Being a part of this world means living with things you disagree with. The way to combat bad ideas is with better ideas. These are the twin thoughts swirling in my head as I've struggled to take in the totality of the terrible news of this morning's attack in Paris, ostensibly carried out by militant Muslims "defending" Islam's Prophet Muhammad from the poison pens of political cartoonists and caricaturists.
Now, to be clear, as a Muslim I find such portrayals offensive and often unnecessary. And, to be equally clear, my sense of self isn't so fragile that it can't withstand folks taking potshots at my faith. In other words, I get over it and get on with it. Yes, the target of this attack, France's long-running satire magazine Charlie Hebdo has often been critical of religion in general, Islam in particular, and Prophet Muhammad even more particular still. So are a lot of other people.
That's been the case for awhile now, and it's not likely to change anytime soon (especially not after this morning). The mag's goal is to get eyeballs, and to the extent that they're seeking it, they're getting it. And, y'know what? The impact all of that has had on my life, as someone who's just trying to embody his religion in the best way possible, falls somewhere between "not at all" and "seriously, not even a little bit."
Honestly, if I spent my days furrowing my brow over every instance of somebody looking at Islam cross-wise, well, I'd be in for a very unhappy existence. The other day I linked to an article about how, despite the fact that Muslim organizations and individuals are out front condemning terror acts whenever they occur, the eternal question of why "mainstream" (however we define that) Muslims aren't saying anything never quite seems to go away despite those game efforts.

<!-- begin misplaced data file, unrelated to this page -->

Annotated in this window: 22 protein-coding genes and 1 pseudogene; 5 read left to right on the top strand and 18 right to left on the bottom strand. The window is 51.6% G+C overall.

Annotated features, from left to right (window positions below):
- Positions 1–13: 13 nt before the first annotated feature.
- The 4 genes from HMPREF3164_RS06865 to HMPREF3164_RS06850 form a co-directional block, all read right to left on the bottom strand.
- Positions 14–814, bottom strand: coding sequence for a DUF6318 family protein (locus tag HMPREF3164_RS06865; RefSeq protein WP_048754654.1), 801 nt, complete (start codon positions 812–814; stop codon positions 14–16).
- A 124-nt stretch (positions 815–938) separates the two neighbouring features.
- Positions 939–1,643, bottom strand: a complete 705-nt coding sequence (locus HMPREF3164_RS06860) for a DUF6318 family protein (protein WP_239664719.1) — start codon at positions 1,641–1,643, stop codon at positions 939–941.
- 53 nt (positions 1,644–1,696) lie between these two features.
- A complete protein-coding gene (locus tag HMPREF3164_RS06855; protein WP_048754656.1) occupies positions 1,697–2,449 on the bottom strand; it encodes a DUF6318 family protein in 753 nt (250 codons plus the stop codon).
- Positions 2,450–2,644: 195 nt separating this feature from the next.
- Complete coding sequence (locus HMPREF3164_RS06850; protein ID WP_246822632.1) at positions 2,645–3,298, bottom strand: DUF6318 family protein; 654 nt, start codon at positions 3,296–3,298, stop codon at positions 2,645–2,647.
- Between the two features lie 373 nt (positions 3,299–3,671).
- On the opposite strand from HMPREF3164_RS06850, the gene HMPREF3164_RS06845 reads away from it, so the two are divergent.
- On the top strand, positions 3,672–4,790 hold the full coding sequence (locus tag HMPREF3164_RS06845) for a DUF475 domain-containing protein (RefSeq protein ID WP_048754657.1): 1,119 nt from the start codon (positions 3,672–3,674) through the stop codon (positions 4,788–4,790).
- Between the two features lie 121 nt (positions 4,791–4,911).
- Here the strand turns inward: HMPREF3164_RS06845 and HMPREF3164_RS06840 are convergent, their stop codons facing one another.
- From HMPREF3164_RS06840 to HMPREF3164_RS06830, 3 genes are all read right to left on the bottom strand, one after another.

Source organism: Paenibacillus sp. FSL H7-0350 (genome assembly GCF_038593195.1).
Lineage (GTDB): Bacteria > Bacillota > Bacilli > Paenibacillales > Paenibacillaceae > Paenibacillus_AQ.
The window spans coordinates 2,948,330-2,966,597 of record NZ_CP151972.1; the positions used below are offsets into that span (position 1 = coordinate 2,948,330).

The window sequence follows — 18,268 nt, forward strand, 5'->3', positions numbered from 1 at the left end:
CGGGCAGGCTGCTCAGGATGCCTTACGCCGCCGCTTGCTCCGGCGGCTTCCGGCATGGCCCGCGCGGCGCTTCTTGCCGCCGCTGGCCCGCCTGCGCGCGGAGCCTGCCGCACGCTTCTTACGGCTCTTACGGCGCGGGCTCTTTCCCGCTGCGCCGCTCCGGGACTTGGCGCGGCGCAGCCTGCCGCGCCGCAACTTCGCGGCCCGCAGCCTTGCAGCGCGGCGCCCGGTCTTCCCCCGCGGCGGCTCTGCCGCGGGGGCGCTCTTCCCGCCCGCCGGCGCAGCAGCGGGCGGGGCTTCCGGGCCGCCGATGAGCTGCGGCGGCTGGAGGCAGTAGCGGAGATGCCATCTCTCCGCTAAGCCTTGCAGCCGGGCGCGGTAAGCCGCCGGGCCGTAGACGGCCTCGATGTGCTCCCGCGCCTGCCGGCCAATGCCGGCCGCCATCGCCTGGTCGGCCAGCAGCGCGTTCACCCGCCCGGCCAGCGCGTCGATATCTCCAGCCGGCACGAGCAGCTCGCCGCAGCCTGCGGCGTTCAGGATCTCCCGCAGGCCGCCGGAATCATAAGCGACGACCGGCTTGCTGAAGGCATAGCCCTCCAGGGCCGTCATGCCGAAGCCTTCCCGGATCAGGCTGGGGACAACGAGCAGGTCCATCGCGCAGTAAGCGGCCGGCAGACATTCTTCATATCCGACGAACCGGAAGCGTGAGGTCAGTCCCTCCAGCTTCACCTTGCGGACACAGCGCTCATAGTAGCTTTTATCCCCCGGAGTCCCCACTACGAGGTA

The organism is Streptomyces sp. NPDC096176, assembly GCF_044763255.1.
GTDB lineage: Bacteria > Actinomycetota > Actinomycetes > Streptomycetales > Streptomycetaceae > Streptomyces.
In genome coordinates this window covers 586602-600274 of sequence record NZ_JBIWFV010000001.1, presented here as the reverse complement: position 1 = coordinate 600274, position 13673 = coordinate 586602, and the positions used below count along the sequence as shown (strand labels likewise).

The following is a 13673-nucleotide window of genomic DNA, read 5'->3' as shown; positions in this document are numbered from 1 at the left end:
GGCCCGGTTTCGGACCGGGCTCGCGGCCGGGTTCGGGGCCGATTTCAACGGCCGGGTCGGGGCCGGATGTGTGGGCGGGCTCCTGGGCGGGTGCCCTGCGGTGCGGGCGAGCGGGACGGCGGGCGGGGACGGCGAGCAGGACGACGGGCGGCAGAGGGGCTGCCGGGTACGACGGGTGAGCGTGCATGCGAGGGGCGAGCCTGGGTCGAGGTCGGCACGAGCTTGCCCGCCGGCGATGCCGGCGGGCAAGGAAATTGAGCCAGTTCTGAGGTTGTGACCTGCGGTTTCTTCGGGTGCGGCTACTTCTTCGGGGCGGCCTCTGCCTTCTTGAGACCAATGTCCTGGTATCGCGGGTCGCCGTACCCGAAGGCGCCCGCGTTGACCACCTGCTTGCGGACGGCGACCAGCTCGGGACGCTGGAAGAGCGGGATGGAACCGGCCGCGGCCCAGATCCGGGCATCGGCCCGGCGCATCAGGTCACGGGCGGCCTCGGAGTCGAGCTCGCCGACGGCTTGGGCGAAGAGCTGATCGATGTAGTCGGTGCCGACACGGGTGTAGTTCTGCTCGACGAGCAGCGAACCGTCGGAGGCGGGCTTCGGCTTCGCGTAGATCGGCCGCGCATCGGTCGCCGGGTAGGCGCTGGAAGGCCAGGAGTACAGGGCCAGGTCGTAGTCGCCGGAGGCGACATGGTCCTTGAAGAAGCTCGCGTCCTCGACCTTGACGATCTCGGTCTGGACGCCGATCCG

And this attack typifies exactly why that is. It doesn't matter that Charlie Hebdo has been doing its thing for decades now with the overwhelming majority of Muslims around the world greeting them with the exact shoulder-shrug they deserved. Nope. All it took was some people with an axe to grind to set the "days without incident" calendar back to zero. History shows that the aftermath of extremist actions just sees the ideological middle rapidly recede in the ensuing back-and-forth, and that's exactly what I see happening as an outgrowth of this attack.
People will choose up sides between either being being cowed by terrorists or defending "freedom of speech" (as represented by Charlie Hebdo and its fellow travelers), thus prompting an endless cycle of inflammatory content and over-the-top reprisals. The conversation that desperately needs to happen right now can only productively take place in the sizable stretch of turf between those two (arbitrary) goal posts. It falls to all of us to wrest it away from reactionaries on all sides.